Figure 1 represents a very simplistic example involving just one of the fast tissues which will control the primary ascent phase. The M value for this compartment is shown as a straight line. If the diver controls the ascent, the inert gas loading in the compartment will stay on or below the M value line. If they do this, let’s assume they are using 100% of the available M value, which means there’s no extra safety margin for that dive; they are theoretically diving right on the edge of the model. 

Graph courtesy of Kevin Gurr.

For a typical bounce dive, Buhlmann standard practice has been to allow a rapid ascent to the first stop to generate a high level of off-gassing. Doing this, the gas loading in the fastest compartment will be on or near saturation at the bottom depth (the slow tissues are only partially saturated). This means that the fastest compartments will control the initial ascent since their gas loadings will be near or on the tolerated over-pressure value (M value). The first stop depth is set when the controlling (fast) compartment is nearest to the M value. The example only shows up to a point where the first stop starts and does not detail the other compartments or the remaining decompression.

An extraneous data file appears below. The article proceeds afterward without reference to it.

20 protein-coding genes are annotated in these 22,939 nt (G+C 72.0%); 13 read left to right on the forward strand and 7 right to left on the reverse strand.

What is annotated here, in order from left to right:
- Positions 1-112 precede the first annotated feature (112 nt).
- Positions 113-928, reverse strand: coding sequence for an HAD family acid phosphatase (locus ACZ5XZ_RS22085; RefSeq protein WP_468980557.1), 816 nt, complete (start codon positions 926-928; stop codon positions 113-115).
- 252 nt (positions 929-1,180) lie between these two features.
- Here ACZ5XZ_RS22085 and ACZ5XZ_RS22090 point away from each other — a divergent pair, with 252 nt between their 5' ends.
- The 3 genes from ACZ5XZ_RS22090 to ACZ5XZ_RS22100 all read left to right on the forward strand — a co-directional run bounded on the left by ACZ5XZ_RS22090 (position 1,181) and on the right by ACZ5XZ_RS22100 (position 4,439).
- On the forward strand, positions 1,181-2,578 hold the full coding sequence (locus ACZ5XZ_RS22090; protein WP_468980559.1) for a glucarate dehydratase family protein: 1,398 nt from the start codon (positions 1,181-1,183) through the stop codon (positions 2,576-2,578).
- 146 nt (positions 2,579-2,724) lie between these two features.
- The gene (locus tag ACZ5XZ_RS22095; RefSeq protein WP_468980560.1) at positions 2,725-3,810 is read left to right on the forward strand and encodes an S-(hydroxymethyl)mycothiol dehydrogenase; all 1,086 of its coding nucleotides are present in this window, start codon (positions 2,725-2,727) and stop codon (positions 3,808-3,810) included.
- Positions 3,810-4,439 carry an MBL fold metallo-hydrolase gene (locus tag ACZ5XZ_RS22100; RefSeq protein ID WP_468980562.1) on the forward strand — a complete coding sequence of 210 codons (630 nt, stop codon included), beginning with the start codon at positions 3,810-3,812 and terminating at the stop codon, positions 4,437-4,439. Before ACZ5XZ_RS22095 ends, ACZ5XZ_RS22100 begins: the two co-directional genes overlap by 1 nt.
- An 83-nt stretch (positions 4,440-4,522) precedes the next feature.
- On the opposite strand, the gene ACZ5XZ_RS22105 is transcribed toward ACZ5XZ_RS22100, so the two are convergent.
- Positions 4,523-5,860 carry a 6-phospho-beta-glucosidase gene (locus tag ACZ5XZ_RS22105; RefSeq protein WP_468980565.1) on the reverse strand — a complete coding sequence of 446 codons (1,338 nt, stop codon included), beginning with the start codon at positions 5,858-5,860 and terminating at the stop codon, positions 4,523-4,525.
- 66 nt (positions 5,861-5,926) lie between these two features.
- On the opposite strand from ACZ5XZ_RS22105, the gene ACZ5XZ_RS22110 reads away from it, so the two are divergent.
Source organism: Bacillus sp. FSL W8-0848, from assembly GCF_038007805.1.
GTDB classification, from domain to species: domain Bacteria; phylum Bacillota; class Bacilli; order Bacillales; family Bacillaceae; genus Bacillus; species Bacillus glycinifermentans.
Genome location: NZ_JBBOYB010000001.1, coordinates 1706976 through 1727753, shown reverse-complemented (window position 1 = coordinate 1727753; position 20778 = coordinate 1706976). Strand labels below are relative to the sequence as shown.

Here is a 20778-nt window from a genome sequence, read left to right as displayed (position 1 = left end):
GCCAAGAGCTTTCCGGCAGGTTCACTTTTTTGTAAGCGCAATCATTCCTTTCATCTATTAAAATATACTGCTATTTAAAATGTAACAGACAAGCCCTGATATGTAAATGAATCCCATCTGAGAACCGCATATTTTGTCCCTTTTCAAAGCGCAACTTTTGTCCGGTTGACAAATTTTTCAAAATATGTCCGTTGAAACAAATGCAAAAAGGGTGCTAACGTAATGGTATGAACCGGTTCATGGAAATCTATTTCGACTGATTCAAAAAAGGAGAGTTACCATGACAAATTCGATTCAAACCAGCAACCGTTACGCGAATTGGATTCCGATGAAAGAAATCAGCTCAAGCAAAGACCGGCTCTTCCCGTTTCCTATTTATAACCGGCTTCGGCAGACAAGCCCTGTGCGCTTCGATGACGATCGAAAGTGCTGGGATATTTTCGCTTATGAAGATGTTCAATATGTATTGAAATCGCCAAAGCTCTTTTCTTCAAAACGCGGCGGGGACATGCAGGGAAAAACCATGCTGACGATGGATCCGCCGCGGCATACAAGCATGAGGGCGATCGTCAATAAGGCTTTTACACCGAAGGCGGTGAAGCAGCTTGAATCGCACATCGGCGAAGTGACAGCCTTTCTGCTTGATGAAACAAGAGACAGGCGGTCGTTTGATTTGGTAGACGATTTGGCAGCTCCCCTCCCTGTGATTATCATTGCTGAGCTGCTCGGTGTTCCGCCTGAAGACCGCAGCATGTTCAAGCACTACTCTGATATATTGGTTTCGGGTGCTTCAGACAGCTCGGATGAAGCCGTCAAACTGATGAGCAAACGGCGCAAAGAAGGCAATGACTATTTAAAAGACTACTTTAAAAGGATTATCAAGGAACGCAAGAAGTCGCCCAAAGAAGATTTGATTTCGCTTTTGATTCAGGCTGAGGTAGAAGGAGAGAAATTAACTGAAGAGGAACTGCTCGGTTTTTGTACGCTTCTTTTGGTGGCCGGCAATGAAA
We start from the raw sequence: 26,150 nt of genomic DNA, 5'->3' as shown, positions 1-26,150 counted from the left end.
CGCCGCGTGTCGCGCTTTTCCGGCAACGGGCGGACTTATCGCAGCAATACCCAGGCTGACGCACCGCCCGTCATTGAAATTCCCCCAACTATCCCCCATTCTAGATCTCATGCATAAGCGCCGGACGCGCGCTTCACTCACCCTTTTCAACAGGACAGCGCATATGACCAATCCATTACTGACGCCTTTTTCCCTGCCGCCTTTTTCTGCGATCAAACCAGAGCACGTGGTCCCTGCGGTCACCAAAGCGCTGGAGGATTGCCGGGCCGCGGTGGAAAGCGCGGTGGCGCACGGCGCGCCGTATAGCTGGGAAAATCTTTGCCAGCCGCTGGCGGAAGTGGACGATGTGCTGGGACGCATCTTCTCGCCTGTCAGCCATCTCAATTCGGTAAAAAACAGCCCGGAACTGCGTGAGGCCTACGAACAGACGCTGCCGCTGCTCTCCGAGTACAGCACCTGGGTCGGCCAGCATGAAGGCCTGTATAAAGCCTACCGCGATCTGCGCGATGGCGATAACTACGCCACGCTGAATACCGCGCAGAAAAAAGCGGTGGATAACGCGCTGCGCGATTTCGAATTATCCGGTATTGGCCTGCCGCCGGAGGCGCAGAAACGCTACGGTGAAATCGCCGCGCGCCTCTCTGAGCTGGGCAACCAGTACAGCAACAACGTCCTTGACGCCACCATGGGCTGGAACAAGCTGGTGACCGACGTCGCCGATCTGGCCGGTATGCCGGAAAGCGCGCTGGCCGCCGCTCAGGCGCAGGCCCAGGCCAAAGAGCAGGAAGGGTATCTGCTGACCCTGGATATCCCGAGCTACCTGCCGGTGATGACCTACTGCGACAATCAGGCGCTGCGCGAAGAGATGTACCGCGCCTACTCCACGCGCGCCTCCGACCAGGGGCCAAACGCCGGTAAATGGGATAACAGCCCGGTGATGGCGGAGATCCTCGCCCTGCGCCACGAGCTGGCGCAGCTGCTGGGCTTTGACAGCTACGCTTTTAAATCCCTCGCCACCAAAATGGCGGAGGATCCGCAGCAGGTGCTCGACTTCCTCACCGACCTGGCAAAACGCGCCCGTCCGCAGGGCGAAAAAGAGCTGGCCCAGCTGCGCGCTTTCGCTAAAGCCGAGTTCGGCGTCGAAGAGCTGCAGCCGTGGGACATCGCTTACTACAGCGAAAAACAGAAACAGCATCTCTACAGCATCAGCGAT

Using gradient factor terminology, the M value line is the 100/100 reference. The first 100 describes how close (in percentage) to the M value line the first stop is, and the second 100 describes how close the final stop is. Thus 100/100 has no added safety margin compared to the M value. In the complete picture, each compartments’ M value and each compartments’ internal pressure right through to the end of the dive (not just to the stop as drawn) would be displayed on the graph each with the same 100/100 gradient. The slower compartments would reach their M value during the final decompression phases while the faster compartments control the deeper decompression.

The gradient factor system modifies the M value by taking a percentage of the difference between the M value and the ambient pressure value. As a simple example to illustrate how Gradient factors work, using 80% of the M value as the controlling value (80/80 line) produces a line on the graph (figure 2) below the 100/100 line, having the effect of reducing the compartments allowed over-pressure value and generating a deeper decompression stop. 

Graph courtesy of Kevin Gurr.

Again, in the complete picture all the adjusted M values and compartment pressures would be plotted, adding safety to the whole decompression profile.